Whether based on fact or fiction, most of us have developed our own ideas of what a retirement community is like and who it is for. Often times, there is a preconceived notion that a retirement community is a place for those who want to spend the day sitting in a rocking chair idly watching their golden years pass by. Many mistakenly regard retirement communities to be the same as assisted living or skilled nursing care. But truthfully, the retirement communities of today cater to adults who live independently and enjoy an active lifestyle. If your perception of a retirement community is based on the senior living options from years ago, you may be surprised to learn the truth behind myths surrounding these communities. Read on for common retirement community myths and their truths.
Myth: We’re too young to move to a retirement community.
Truth: With most retirement communities having a minimum age requirement around 55, many residents make the choice to move to a community while they are still healthy and active. With the home maintenance, lawn care, and snow shoveling taken care of by the community, residents have the freedom to live their independent lifestyle without being bogged down by the time-consuming tasks of home upkeep. The retirement communities of today are specially designed for those adults who desire a full life while enjoying hobbies, interests, wellness pursuits, and time with friends and family.
Myth: I’ll lose my independence in a retirement community.
Truth: Many confuse retirement communities with other senior living options such as skilled nursing care. Retirement communities offer maintenance-free living options for those who desire to live independently. Residents can spend their time on personal hobbies or choose to get involved in the many social opportunities and activities offered by these communities. For those who wish to spend time traveling, a retirement community offers the perfect home base where your residence will be looked after while you’re away.
Julie Beltramea, Retirement Community Director at Snyder Village, shares about the active community when she says, “Our residents enjoy a wide array of activities offered such as cooking classes, painting classes, Armchair travel, Silver Sneakers, tai chi, euchre, pinochle, happy hours, etc. Our activity department does an excellent job of appealing to a variety of interests. Our residents do not have an opportunity to be bored in our community.”
Myth: I shouldn’t move to a community until I need help taking care of myself.
Truth: Moving to an independent living community while you’re still healthy and active allows you to take full advantage of all the fun activities and perks that a retirement community has to offer. If you wait until an illness or health crisis occurs, you may be forced to pick a senior living option that is not your first choice. Life plan communities like Snyder Village offer several levels of care all on one campus. With a retirement community, assisted living, and skilled nursing center, you can make a move to Snyder Village while healthy and then progress through the levels of care if necessary.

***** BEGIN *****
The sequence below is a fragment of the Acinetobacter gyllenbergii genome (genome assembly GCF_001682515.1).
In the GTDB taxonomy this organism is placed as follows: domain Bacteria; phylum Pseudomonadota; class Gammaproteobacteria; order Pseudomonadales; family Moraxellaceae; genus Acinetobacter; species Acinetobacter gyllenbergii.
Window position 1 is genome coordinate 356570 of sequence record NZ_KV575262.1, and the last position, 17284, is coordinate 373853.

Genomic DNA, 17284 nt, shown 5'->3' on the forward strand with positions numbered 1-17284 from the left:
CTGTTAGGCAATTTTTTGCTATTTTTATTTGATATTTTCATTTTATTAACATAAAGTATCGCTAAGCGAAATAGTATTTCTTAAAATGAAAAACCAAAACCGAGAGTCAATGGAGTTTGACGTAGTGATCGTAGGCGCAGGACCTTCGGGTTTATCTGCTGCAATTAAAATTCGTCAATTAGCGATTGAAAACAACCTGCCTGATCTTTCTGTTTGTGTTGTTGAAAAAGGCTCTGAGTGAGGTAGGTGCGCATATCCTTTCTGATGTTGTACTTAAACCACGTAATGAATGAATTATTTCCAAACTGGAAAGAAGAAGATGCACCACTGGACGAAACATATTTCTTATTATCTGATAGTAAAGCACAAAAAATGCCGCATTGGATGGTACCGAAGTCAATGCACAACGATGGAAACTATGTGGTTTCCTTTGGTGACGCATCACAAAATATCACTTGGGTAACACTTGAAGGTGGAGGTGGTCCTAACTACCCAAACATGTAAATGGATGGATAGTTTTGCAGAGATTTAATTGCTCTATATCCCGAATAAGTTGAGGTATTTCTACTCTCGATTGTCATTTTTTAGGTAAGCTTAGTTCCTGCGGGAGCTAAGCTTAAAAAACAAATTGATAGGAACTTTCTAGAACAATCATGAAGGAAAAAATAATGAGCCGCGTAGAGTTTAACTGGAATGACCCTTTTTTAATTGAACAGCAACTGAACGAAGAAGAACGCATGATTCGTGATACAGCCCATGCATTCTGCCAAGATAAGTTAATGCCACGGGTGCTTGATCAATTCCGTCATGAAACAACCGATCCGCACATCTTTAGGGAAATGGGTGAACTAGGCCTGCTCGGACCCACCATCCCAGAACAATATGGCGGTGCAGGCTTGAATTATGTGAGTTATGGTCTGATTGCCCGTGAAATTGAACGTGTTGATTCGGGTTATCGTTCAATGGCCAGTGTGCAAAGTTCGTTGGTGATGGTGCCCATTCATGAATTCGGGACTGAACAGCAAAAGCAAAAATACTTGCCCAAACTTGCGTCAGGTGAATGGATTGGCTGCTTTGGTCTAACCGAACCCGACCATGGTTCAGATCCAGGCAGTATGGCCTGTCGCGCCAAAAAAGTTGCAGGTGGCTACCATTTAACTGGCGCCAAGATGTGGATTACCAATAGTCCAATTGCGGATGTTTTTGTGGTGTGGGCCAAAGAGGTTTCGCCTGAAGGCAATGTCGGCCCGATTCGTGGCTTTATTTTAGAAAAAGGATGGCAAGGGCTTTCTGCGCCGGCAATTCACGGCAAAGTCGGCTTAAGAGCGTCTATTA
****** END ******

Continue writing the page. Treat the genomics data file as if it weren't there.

Myth: Meals offered are unappetizing.
Truth: Modern retirement communities understand the importance of a good meal in today’s culture. Not only is a meal a social event for many, but high-quality nutritious food offerings are vital to maintaining a healthy lifestyle. At the Snyder Village retirement community, meals are prepared in the open-kitchen bistro. A seasonal menu is offered with options to please a variety of preferences, along with made-to-order items to appease that spontaneous craving you may have for a Philly cheese steak or salmon salad.
Myth: You must be retired.
Truth: Today, more and more people are choosing to move to independent living before being officially retired. Whether they work full-time and want the convenience of no longer doing home upkeep, or they work part-time for extra spending money or to keep busy, working while living in a retirement community can be a great option.
Myth: No pets are allowed.
Truth: Although each community has their own rules and regulations regarding pets, more communities are recognizing the importance of pets in their residents’ lives. To ensure a quality living experience for all residents and neighbors, most communities have restrictions regarding size or number of animals, and a small fee may be required. On any given day at the Snyder Village retirement community, you will see cats in the windows and residents walking their dogs. Even if a community does not allow pets, many offer animal therapy programs.
It can be easy to base perceptions on stereotypes and old ideas. But the retirement communities of today are worth a visit with fresh eyes. Learning more about a community or visiting a campus in person may surprise you and debunk those myths you may be unknowingly believing.
Snyder Village in Metamora is a Life Plan Community that offers an independent living retirement community, assisted living, memory care programs, skilled nursing care, physical therapy, and home care. For more information or to schedule a tour of the Retirement Community, call (309) 367-4900 or visit www.snydervillage.com.